Meanwhile, the universe continues to bombard Ryan Stone with an onslaught of unpredictable challenges, one after another.  The struggle never stops. And Ryan Stone never stops fighting back.

That is until she believes she is believes she out of all options.  She’s dead in space in an escape pod with no fuel left. And she’s alone.

This isn’t what she thought it would be like: alone and away from it all.  She still has the pain. And what’s worse is that she’s alone with the pain. Just a long, lonely wait till the end with nothing but pain.

Ryan Stone gives up.

Just then, something happens. Some part of her begins to believe or wants to believe that she is not alone, and that there are still options. A part of her wants to keep moving, keep fighting, to hold onto life, and let go of pain. Some part of her draws strength from her ally (Matt Kowalski), and her mind begins searching, grasping for everything, and anything, until she finally finds a solution.  It’s a long shot but that’s better than giving up.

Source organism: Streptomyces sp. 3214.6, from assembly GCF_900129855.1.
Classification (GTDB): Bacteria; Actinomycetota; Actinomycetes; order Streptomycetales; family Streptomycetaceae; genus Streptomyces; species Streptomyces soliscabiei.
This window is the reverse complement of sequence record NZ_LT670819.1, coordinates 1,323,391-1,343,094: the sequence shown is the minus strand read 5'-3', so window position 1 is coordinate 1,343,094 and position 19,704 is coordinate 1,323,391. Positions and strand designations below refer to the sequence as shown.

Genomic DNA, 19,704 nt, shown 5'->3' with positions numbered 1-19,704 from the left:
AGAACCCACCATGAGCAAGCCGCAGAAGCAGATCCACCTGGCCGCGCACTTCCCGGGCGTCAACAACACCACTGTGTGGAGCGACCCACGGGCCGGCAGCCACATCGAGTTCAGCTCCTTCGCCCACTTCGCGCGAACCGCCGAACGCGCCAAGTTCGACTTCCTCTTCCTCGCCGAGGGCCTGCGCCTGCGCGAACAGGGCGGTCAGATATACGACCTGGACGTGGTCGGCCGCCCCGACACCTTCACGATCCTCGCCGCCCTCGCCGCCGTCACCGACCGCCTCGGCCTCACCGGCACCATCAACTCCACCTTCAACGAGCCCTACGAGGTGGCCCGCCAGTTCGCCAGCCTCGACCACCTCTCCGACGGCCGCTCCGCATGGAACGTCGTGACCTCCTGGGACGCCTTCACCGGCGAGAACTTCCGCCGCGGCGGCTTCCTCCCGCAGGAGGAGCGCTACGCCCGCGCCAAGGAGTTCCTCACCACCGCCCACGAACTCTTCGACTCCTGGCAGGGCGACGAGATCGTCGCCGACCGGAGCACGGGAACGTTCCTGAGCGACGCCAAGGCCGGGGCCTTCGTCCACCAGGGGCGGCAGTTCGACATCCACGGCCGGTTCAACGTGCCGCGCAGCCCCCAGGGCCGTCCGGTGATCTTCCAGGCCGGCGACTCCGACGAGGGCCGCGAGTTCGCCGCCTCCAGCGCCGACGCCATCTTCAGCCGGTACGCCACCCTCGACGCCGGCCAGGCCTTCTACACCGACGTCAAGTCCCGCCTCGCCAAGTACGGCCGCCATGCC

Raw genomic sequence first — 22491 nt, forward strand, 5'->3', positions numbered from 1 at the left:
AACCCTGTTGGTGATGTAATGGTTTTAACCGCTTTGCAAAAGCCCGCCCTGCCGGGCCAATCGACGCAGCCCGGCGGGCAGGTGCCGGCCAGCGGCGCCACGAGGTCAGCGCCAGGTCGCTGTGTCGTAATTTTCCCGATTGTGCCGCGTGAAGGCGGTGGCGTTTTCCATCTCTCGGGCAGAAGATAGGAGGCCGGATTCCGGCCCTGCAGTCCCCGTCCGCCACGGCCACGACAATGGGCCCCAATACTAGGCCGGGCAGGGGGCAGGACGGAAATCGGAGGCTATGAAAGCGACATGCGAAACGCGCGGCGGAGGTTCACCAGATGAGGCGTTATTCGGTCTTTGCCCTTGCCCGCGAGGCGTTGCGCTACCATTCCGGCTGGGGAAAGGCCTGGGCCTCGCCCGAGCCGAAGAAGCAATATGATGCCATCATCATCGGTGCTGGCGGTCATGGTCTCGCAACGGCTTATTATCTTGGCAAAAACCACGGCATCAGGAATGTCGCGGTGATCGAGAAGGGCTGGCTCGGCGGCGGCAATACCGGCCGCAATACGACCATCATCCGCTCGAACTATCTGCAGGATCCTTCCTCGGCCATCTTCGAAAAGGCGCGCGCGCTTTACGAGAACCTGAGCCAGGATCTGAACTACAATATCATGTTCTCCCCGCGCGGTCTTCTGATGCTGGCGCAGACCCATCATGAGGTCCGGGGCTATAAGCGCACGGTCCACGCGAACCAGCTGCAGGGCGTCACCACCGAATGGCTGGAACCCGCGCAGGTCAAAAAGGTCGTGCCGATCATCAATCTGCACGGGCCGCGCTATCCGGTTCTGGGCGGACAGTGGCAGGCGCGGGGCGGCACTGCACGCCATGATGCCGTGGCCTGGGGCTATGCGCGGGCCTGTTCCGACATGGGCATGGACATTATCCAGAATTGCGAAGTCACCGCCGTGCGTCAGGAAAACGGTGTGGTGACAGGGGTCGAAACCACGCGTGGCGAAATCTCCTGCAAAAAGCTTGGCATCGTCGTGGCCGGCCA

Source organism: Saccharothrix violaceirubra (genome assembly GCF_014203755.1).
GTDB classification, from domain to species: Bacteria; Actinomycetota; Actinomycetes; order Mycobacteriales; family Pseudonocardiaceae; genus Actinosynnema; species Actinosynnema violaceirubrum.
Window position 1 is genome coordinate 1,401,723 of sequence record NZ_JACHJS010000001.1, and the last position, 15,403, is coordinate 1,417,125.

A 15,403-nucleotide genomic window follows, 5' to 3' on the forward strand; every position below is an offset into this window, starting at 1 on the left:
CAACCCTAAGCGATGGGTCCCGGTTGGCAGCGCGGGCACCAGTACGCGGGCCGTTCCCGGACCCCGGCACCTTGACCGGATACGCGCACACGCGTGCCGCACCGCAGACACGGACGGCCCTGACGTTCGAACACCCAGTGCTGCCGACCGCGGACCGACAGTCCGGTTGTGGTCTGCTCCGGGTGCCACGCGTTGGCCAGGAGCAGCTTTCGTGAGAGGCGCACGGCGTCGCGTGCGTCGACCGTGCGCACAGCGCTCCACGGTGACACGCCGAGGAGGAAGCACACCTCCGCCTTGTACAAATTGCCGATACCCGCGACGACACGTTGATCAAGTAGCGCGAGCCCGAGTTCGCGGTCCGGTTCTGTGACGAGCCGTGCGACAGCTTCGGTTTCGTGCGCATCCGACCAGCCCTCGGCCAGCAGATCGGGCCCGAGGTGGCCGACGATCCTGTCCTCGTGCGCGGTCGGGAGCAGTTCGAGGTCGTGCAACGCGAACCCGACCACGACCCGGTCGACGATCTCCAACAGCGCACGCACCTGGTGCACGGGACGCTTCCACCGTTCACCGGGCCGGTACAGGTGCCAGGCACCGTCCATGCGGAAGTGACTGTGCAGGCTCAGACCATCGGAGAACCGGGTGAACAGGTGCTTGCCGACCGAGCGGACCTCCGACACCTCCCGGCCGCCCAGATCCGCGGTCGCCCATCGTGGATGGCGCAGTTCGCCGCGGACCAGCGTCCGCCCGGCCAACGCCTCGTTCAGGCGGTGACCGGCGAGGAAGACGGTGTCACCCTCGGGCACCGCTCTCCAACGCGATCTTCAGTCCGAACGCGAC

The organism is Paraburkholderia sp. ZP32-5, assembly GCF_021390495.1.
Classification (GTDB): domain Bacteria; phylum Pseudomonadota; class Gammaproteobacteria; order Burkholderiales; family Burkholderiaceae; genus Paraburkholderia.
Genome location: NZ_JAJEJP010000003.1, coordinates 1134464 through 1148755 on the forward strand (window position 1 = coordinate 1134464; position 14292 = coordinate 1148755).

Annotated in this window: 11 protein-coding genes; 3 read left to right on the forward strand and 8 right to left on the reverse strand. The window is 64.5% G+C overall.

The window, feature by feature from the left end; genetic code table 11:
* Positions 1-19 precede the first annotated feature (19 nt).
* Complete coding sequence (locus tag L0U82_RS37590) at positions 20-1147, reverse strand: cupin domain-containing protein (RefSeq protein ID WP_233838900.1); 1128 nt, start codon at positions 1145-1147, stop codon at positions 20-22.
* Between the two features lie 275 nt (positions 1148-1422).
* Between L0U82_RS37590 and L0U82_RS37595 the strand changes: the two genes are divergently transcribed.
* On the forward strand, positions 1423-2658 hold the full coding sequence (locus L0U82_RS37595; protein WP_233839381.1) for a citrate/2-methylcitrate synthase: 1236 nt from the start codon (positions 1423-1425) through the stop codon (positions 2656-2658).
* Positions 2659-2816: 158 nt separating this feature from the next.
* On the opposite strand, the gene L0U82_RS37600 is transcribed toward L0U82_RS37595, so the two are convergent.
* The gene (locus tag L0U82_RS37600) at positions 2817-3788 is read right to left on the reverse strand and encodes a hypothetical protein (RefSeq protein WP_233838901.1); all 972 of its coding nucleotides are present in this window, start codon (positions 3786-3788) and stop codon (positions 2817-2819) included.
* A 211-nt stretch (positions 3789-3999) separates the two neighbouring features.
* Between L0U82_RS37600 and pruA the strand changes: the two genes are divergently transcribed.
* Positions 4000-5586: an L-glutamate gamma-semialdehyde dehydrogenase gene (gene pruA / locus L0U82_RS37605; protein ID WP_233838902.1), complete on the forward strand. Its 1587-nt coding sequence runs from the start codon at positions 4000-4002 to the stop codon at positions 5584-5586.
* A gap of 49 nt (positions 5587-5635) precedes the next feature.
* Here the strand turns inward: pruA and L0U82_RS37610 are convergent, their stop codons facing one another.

But the universe isn’t done with Ryan Stone yet. The universe throws one catastrophic astrophysics conundrum after another. Even when she gets all the way back to Earth, and makes it onto land, Earth throws gravity and the weight of the Earth onto her body.

Ryan Stone just laughs. She has experienced traumatic loss. She has been beat up by the universe. And she just laughs. She chooses to hold onto life and fight for it, rather than let pain hold her down.

She is a different person now. She has emotionally evolved.